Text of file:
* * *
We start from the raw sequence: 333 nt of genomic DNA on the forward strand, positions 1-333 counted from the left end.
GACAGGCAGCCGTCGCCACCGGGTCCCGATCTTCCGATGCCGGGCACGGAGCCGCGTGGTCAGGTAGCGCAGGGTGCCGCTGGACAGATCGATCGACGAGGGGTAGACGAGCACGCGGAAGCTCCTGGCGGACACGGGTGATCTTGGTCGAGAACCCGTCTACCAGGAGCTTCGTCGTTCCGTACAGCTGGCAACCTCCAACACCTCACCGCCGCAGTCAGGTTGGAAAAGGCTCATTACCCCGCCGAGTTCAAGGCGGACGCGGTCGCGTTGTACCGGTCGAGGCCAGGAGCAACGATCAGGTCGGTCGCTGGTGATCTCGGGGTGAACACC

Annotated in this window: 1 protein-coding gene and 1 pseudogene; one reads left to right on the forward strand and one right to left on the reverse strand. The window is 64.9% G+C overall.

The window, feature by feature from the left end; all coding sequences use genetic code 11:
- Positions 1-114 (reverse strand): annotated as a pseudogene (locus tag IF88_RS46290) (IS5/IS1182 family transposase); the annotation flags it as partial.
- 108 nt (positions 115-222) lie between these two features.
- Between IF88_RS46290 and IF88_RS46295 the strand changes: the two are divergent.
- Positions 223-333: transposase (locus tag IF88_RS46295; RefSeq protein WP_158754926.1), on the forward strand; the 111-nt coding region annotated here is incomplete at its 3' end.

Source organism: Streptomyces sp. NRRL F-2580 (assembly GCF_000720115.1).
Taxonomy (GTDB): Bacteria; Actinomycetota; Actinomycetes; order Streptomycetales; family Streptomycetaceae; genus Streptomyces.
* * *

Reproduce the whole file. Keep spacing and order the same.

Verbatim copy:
We start from the raw sequence: 333 nt of genomic DNA on the forward strand, positions 1-333 counted from the left end.
GACAGGCAGCCGTCGCCACCGGGTCCCGATCTTCCGATGCCGGGCACGGAGCCGCGTGGTCAGGTAGCGCAGGGTGCCGCTGGACAGATCGATCGACGAGGGGTAGACGAGCACGCGGAAGCTCCTGGCGGACACGGGTGATCTTGGTCGAGAACCCGTCTACCAGGAGCTTCGTCGTTCCGTACAGCTGGCAACCTCCAACACCTCACCGCCGCAGTCAGGTTGGAAAAGGCTCATTACCCCGCCGAGTTCAAGGCGGACGCGGTCGCGTTGTACCGGTCGAGGCCAGGAGCAACGATCAGGTCGGTCGCTGGTGATCTCGGGGTGAACACC

Annotated in this window: 1 protein-coding gene and 1 pseudogene; one reads left to right on the forward strand and one right to left on the reverse strand. The window is 64.9% G+C overall.

The window, feature by feature from the left end; all coding sequences use genetic code 11:
- Positions 1-114 (reverse strand): annotated as a pseudogene (locus tag IF88_RS46290) (IS5/IS1182 family transposase); the annotation flags it as partial.
- 108 nt (positions 115-222) lie between these two features.
- Between IF88_RS46290 and IF88_RS46295 the strand changes: the two are divergent.
- Positions 223-333: transposase (locus tag IF88_RS46295; RefSeq protein WP_158754926.1), on the forward strand; the 111-nt coding region annotated here is incomplete at its 3' end.

Source organism: Streptomyces sp. NRRL F-2580 (assembly GCF_000720115.1).
Taxonomy (GTDB): Bacteria; Actinomycetota; Actinomycetes; order Streptomycetales; family Streptomycetaceae; genus Streptomyces.